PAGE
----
During the first meeting of the Janet Yellen era, the Federal Reserve (Fed) surprised investors with a more hawkish tone than expected, pushing 10-Year Treasury yields to the middle of their recent 2.6%–3.0% trading range.1 Additionally, with the perception that rates may rise in the U.S. sooner rather than later, the U.S. dollar rallied against most other foreign currencies.

Our first look at Yellen’s Fed provided these insights:

1) Tapering Continues – The Fed will maintain the path of tapering by an additional $10 billion to $55 billion in total purchases for April.

2) Blame It on the Weather – The committee noted that U.S. economic data had weakened slightly, but it largely attributed this slowdown to the weather.

3) Greater Flexibility in Forward Rate Guidance – The Fed altered its forward rate guidance to be more qualitative, in effect removing the previous 6.5% employment threshold for rate hikes.

4) A Lift in Policy Rate Forecasts – Median estimates for the Fed policy rate went from 0.75% to 1.0% for the end of 2015, and from 1.75% to 2.25% for the end of 2016. The committee also updated the speed at which interest rates will rise: 10 out of 16 members see rates rising to 1.0% by the end of 2015; at the December meeting, 10 out of 16 saw rates below 1% by the end of 2015.

This first meeting also featured the first misstep of the Yellen era. There is a popular saying among economists: Give either a specific forecast about what will happen in the future or a specific time by which it will occur, but never both. When asked to clarify the meaning of “considerable time” after asset purchases end during her press conference, Yellen offered a window of “six months or that type of thing” for the first rate hike after the end of quantitative easing. After quickly doing the math, investors realized that tapering could be over in October and that the Fed’s first rate hike could occur as early as April 2015. Many pundits denied that she meant to imply a Fed rate hike at this time and at that date. Regardless, if she and the Fed sought to provide clarity and communicate no change in their policy intentions, success eluded them.

In aggregate, the Fed statement and comments likely provided a subtle lift to investor views on the economy and expectations that the first Fed rate hike would come a little sooner than late 2015. In our view, should current concerns about Russia and China fade into the background, investors are likely to assess incoming domestic data with this as their primary reference point. Stronger-than-expected economic momentum could rekindle investor fears of rising rates and lift the dollar against other currencies. We advocate that clients maintain their focus on geopolitical events in the near term but look to reduce their interest rate risk as economic strength materializes in the coming months.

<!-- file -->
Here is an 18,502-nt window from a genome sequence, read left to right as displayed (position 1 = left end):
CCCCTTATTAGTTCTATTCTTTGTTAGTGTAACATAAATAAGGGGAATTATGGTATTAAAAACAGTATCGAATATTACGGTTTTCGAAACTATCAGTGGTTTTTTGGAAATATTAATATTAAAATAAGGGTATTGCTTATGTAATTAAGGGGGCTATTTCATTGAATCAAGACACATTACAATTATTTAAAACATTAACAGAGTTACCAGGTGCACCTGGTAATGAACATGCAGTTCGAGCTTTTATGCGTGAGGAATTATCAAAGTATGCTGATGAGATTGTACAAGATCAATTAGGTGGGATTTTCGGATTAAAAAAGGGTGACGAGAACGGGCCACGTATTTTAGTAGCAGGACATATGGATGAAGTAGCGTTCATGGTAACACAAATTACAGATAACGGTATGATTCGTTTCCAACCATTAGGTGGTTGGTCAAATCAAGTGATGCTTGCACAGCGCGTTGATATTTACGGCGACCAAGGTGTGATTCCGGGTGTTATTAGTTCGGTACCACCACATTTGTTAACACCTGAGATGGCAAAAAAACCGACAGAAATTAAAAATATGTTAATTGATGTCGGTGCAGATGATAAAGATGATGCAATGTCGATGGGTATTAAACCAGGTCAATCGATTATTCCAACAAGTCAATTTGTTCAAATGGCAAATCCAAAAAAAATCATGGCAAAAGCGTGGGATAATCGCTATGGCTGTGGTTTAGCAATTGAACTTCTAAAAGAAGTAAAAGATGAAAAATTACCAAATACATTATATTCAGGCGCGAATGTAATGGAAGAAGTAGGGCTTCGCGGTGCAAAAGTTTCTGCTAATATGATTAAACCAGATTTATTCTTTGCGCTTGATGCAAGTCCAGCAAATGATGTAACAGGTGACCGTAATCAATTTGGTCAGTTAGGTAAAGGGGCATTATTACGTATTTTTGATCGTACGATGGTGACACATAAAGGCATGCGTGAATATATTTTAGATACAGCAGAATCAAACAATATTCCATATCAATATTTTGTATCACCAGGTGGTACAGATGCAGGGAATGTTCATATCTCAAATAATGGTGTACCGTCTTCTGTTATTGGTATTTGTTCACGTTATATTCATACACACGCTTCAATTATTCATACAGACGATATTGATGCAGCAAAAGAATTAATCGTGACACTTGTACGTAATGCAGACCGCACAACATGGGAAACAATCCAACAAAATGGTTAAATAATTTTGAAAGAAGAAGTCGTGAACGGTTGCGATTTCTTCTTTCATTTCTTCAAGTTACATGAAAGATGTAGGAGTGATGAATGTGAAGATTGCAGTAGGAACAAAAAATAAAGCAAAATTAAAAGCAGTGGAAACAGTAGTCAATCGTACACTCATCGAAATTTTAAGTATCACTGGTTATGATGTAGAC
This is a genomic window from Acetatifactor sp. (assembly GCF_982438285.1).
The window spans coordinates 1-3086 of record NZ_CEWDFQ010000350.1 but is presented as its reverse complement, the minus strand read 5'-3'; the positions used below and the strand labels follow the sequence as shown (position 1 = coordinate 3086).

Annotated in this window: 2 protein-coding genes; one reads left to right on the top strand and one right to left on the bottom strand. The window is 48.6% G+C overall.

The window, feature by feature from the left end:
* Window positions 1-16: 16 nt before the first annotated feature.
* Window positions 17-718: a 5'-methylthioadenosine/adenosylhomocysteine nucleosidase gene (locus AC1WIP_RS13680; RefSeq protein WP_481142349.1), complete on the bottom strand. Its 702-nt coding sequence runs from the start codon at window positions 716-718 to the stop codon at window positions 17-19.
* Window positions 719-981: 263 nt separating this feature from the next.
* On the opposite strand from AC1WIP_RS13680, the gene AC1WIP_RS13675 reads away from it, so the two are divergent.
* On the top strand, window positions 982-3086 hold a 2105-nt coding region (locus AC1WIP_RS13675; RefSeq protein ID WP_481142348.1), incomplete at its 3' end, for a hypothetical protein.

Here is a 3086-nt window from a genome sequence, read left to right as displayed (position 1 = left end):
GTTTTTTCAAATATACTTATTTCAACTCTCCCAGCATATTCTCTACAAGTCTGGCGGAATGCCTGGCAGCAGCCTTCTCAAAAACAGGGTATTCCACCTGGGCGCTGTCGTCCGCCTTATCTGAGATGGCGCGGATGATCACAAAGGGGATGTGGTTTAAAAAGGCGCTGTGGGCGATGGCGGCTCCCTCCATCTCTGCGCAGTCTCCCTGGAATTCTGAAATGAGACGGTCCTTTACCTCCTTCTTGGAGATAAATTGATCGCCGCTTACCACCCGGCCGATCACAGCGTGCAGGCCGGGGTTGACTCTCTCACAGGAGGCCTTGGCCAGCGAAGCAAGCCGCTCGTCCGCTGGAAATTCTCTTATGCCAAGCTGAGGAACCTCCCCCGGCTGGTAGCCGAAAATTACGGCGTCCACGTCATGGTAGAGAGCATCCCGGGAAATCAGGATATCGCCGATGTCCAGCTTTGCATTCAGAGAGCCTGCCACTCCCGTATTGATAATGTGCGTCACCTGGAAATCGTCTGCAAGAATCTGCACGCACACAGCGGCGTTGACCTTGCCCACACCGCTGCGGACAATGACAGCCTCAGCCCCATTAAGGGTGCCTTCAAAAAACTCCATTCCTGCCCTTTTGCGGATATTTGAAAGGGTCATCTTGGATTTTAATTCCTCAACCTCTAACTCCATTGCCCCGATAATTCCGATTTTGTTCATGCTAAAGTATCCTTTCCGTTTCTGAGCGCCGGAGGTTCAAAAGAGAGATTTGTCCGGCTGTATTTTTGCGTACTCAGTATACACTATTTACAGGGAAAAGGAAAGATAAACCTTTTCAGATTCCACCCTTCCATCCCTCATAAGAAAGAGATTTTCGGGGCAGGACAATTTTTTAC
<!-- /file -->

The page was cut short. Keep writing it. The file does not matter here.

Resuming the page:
How Should Investors Be Thinking about Their Positioning as a Result?

The rosier assessment of the economy and the hawkish tilt from the Fed suggest that investors should reconsider positioning for both rising U.S. rates and a stronger U.S. dollar.

On the interest rate side, if economic momentum pushes the Fed to hike rates earlier, investors who sought protection from rising rates by merely shifting into shorter-duration fixed income securities could be vulnerable. For many investors, targeting a duration of three to five years in their fixed income portfolios became popular after former Fed Chairman Ben Bernanke hinted about the possibility tapering last May.2 Unfortunately, as money has flooded into that segment of the yield curve, valuations have become stretched. Should the Fed initiate a tightening cycle earlier than the fall of 2015, this crowded portion of the yield curve could come under significant pressure.

As an alternative, a comparatively attractive strategy may be for investors to establish a position in a zero duration bond portfolio. This can be accomplished by investing in a portfolio of bonds but then employing an overlay strategy of Treasury futures contracts in order to hedge the interest rate risk component of the bond portfolio. In this portfolio, investors have taken a long position in a credit spread that essentially seeks to isolate the additional income in excess of presumed “risk-free” Treasury bonds.3

The level of income is determined by the degree of credit risk that investors are comfortable taking. In the case of a zero duration aggregate portfolio4, this yield in excess of Treasuries is approximately 0.73%. In the case of a similarly constructed high-yield allocation5, investors could see yields in excess of 4.3%. When compared to a Two-Year Treasury yield of 0.42%,6 these trades may offer value for assuming credit risk as opposed to interest rate risk (duration).

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